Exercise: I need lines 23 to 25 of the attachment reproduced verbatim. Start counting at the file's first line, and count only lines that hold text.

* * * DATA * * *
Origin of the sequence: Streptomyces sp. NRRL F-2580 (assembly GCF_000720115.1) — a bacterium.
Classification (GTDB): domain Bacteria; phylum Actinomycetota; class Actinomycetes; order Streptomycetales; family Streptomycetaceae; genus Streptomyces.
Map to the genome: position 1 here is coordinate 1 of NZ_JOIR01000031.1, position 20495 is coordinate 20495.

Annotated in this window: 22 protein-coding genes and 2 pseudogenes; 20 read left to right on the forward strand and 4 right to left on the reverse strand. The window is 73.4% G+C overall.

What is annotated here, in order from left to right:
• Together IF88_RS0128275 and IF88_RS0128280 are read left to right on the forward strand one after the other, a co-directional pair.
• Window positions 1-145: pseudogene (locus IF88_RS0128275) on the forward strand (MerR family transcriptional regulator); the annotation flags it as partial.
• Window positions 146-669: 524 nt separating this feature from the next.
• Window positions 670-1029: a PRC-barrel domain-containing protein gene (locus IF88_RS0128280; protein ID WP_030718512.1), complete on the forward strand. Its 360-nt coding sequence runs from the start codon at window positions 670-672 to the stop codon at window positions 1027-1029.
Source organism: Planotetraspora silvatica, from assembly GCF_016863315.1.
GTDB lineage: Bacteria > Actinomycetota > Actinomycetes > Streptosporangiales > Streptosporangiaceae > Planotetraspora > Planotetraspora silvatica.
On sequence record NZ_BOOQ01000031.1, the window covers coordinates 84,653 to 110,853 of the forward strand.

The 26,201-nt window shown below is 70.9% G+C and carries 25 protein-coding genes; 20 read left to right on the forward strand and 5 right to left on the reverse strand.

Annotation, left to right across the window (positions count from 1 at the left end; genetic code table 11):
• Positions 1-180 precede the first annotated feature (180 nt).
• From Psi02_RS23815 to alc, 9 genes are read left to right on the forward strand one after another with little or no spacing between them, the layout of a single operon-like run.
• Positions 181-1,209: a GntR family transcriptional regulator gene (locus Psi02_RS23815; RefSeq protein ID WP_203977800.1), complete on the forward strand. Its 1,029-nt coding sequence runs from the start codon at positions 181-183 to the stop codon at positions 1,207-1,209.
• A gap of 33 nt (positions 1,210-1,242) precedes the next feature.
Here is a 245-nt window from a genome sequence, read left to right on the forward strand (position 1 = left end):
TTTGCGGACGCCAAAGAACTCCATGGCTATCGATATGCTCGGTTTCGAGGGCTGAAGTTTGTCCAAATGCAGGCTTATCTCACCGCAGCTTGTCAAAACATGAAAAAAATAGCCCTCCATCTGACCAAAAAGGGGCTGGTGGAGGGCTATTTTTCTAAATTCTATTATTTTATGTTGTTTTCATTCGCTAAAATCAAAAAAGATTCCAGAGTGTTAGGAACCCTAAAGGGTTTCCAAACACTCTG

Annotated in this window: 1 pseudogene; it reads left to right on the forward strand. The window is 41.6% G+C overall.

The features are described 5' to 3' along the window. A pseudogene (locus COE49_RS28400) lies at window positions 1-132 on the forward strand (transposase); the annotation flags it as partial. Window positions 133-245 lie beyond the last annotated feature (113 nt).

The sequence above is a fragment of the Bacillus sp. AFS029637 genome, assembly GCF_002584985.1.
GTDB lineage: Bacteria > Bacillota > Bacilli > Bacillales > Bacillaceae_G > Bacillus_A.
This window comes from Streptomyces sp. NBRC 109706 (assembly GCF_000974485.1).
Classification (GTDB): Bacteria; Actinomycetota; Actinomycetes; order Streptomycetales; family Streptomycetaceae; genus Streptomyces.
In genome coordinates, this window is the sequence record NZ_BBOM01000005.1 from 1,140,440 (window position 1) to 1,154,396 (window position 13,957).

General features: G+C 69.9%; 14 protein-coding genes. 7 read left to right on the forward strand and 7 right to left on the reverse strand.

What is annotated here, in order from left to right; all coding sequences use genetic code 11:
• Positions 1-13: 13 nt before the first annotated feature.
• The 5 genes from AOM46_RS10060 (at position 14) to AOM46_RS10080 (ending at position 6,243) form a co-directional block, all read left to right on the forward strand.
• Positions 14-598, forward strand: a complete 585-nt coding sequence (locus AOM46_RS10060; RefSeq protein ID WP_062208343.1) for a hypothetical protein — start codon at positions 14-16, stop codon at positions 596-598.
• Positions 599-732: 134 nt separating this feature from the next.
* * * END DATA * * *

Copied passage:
The sequence above is a fragment of the Bacillus sp. AFS029637 genome, assembly GCF_002584985.1.
GTDB lineage: Bacteria > Bacillota > Bacilli > Bacillales > Bacillaceae_G > Bacillus_A.
This window comes from Streptomyces sp. NBRC 109706 (assembly GCF_000974485.1).